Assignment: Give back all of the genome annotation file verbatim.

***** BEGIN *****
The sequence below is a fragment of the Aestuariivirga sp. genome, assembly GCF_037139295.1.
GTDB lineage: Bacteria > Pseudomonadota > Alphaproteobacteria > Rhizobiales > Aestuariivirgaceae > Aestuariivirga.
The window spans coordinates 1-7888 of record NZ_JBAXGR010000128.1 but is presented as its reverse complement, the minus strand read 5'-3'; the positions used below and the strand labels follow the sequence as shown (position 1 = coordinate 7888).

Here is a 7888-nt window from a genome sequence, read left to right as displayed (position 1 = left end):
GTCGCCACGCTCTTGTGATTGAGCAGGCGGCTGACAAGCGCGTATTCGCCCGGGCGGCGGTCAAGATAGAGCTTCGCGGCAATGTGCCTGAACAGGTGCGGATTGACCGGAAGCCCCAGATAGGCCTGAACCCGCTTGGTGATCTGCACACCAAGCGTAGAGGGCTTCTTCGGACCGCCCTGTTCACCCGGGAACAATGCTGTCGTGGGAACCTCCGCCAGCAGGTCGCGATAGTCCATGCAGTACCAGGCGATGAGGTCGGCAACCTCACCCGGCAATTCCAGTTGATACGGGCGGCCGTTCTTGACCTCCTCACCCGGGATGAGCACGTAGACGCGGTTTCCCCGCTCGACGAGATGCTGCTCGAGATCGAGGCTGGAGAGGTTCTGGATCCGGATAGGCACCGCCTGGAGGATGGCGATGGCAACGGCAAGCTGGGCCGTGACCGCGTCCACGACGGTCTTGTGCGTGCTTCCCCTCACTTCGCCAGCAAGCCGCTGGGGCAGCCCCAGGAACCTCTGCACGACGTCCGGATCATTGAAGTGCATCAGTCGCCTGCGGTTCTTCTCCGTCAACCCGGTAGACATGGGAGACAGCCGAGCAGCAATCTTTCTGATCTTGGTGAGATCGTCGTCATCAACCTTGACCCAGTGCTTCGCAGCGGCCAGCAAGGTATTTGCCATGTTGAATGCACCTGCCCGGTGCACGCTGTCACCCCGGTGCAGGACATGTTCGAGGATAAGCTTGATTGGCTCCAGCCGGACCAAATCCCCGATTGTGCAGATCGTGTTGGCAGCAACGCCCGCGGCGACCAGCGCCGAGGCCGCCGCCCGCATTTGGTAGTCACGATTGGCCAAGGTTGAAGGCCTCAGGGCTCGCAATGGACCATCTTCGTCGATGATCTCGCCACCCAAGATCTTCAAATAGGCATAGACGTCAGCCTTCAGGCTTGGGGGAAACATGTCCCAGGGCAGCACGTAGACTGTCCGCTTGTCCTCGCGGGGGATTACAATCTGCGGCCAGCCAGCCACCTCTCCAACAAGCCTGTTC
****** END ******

The sequence below is a fragment of the Aestuariivirga sp. genome, assembly GCF_037139295.1.
GTDB lineage: Bacteria > Pseudomonadota > Alphaproteobacteria > Rhizobiales > Aestuariivirgaceae > Aestuariivirga.
The window spans coordinates 1-7888 of record NZ_JBAXGR010000128.1 but is presented as its reverse complement, the minus strand read 5'-3'; the positions used below and the strand labels follow the sequence as shown (position 1 = coordinate 7888).

Here is a 7888-nt window from a genome sequence, read left to right as displayed (position 1 = left end):
GTCGCCACGCTCTTGTGATTGAGCAGGCGGCTGACAAGCGCGTATTCGCCCGGGCGGCGGTCAAGATAGAGCTTCGCGGCAATGTGCCTGAACAGGTGCGGATTGACCGGAAGCCCCAGATAGGCCTGAACCCGCTTGGTGATCTGCACACCAAGCGTAGAGGGCTTCTTCGGACCGCCCTGTTCACCCGGGAACAATGCTGTCGTGGGAACCTCCGCCAGCAGGTCGCGATAGTCCATGCAGTACCAGGCGATGAGGTCGGCAACCTCACCCGGCAATTCCAGTTGATACGGGCGGCCGTTCTTGACCTCCTCACCCGGGATGAGCACGTAGACGCGGTTTCCCCGCTCGACGAGATGCTGCTCGAGATCGAGGCTGGAGAGGTTCTGGATCCGGATAGGCACCGCCTGGAGGATGGCGATGGCAACGGCAAGCTGGGCCGTGACCGCGTCCACGACGGTCTTGTGCGTGCTTCCCCTCACTTCGCCAGCAAGCCGCTGGGGCAGCCCCAGGAACCTCTGCACGACGTCCGGATCATTGAAGTGCATCAGTCGCCTGCGGTTCTTCTCCGTCAACCCGGTAGACATGGGAGACAGCCGAGCAGCAATCTTTCTGATCTTGGTGAGATCGTCGTCATCAACCTTGACCCAGTGCTTCGCAGCGGCCAGCAAGGTATTTGCCATGTTGAATGCACCTGCCCGGTGCACGCTGTCACCCCGGTGCAGGACATGTTCGAGGATAAGCTTGATTGGCTCCAGCCGGACCAAATCCCCGATTGTGCAGATCGTGTTGGCAGCAACGCCCGCGGCGACCAGCGCCGAGGCCGCCGCCCGCATTTGGTAGTCACGATTGGCCAAGGTTGAAGGCCTCAGGGCTCGCAATGGACCATCTTCGTCGATGATCTCGCCACCCAAGATCTTCAAATAGGCATAGACGTCAGCCTTCAGGCTTGGGGGAAACATGTCCCAGGGCAGCACGTAGACTGTCCGCTTGTCCTCGCGGGGGATTACAATCTGCGGCCAGCCAGCCACCTCTCCAACAAGCCTGTTC